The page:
Only a fraction of conventional row crop farmers grow cover crops after harvest, but a new global analysis from the University of Illinois shows the practice can boost soil microbial abundance by 27%.

The result adds to cover crops’ reputation for nitrogen loss reduction, weed suppression, erosion control, and more. Although soil microbial abundance is less easily observed, it is a hugely important metric in estimating soil health.

“A lot of ecological services are done by the soil microbiome, including nutrient cycling. It’s really important to understand how it functions and how agriculture can form a healthier soil microbiome,” says Nakian Kim, doctoral student in the Department of Crop Sciences at the University of Illinois and lead author on a new paper in Soil Biology and Biochemistry.

Other studies have shown benefits of cover cropping on the soil microbial community, but most of them have been one-offs influenced by specific site conditions, unique seasonal effects, idiosyncratic management regimes, and the researchers’ chosen analysis methods. Kim’s work is different in that he looked for universal patterns among dozens of these one-off studies.

“Our analysis shows that across 60 field studies, there was a consistent 27% increase in microbial abundance in fields with cover crops versus no cover crops. It’s across all these studies from around the world,” says Maria Villamil, associate professor in crop sciences and co-author on the paper.

The research team performed a search of the existing studies on cover crops, and wound up with some 985 scientific articles. Of these, they only kept studies that directly compared cover crops and bare fallow soils, and omitted studies conducted in greenhouses or that treated crop residues as cover crops. They also ensured that the studies were statistically sound, with reasonably large sample sizes. In the end, they mined and reanalyzed data from 60 studies reporting on 13 soil microbial parameters.   

“That’s why the criteria of selection had to be so strict. We wanted to compare studies that were solid, and with enough replications that we could make valid claims about global patterns,” Villamil says.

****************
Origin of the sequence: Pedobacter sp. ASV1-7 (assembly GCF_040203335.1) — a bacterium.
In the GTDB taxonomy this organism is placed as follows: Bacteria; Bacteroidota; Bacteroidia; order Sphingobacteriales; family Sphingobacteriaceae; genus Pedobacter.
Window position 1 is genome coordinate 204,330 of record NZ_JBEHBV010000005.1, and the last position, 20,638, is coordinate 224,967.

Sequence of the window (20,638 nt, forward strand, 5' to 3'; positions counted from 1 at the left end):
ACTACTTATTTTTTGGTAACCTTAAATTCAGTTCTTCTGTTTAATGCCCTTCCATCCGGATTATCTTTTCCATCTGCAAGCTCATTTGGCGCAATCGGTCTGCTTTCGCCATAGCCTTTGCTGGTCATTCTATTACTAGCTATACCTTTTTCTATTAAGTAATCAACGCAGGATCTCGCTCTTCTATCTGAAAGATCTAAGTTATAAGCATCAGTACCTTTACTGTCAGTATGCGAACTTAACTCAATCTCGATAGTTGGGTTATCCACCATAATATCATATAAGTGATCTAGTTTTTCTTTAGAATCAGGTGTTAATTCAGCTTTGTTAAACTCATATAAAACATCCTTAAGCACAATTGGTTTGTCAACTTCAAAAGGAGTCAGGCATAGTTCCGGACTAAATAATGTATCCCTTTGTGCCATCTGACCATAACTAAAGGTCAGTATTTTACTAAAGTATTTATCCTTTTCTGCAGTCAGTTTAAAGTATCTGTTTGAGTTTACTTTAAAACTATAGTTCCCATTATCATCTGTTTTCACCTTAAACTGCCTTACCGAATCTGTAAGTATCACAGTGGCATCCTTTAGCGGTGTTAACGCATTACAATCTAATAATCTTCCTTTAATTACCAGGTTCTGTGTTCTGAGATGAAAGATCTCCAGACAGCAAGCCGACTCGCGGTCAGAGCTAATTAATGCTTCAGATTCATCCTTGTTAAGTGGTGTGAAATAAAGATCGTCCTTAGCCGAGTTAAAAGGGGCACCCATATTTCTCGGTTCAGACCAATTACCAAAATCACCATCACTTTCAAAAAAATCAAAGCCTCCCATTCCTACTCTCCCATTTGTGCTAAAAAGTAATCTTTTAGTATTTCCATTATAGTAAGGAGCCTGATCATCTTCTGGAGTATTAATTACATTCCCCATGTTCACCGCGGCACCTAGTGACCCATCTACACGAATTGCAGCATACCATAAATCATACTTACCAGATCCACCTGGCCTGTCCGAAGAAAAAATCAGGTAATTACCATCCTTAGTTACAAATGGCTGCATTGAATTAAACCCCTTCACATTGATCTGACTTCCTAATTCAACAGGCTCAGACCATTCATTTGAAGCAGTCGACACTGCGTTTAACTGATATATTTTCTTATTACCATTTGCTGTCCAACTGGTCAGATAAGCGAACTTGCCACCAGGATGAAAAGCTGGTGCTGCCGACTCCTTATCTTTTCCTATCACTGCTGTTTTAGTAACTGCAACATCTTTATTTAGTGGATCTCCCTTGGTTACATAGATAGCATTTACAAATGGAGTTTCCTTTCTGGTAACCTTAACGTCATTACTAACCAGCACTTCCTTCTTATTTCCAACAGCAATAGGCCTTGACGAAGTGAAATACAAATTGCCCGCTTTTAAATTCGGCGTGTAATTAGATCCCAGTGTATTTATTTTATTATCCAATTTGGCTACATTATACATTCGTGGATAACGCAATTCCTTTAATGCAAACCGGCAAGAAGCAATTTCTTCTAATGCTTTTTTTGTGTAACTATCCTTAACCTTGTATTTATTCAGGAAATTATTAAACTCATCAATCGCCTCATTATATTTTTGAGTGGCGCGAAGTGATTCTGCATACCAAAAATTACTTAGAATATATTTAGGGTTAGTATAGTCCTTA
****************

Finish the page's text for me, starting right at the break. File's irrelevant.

The research team divided the 13 microbial parameters into three categories: microbial abundance, activity, and diversity. Microbial abundance wasn’t the only category to show a significant increase with cover cropping compared to bare fallow soils. Microbial activity was also up 22%, and diversity increased 2.5%.

“All the categories are important, but especially diversity, because a diverse microbiome is more resilient. Considering the close linkage between microbial diversity and the provision of ecosystem services, small impacts could go a long way to increase sustainability. In that sense, I think the cover crops are really helping,” Kim says.

The researchers were also able to tease out several factors that layered on top of the main effect of cover crops. For example, how did climate, cover crop termination method, or tillage regime affect the ability of the cover crops to benefit the soil microbial community?

Kim says the use of burndown herbicides as a cover crop termination method had a strong moderating effect on the microbial community. “The results were very interesting. With chemical termination, the effect sizes were consistently smaller compared to mechanical termination. In other words, the benefits from the cover crops are diminished somehow from the herbicides. I think that’s one big takeaway.”

Tillage also made a difference, according to Kim. He expected conventional tillage to reduce the effect of cover crops on the soil microbes, but instead, conservation tillage did that. “My guess is that because conservation tillage included not tilling at all, that allowed weeds to grow on the land. The weeds could have mimicked what the cover crops do. So the difference between the control treatment and the cover crop may decrease because of the weeds.”

Because their effects were indirect, these secondary factors need more research before real claims can be made. Villamil’s research team already has studies in the works to get more definitive answers. But in the meantime, she’s heartened by the results of the analysis as a whole.

“For me, it was surprising to see the consistent, positive effect of cover crops – surprising but good.  Finally! I’ve been researching cover crops in our typical corn-soybean rotations in Illinois since 2001, yet in these high-fertility environments, it has proven difficult to show any effects beyond cereal and annual rye capturing nitrogen (weather permitting). Changes in chemical and physical properties related to cover crop use are difficult to see,” Villamil says. “But the microbiome, that’s where it’s at. That’s how everything is related. Thanks to this work, I have something to look forward to when I put in cover crops, and have generated many more questions in need of research.”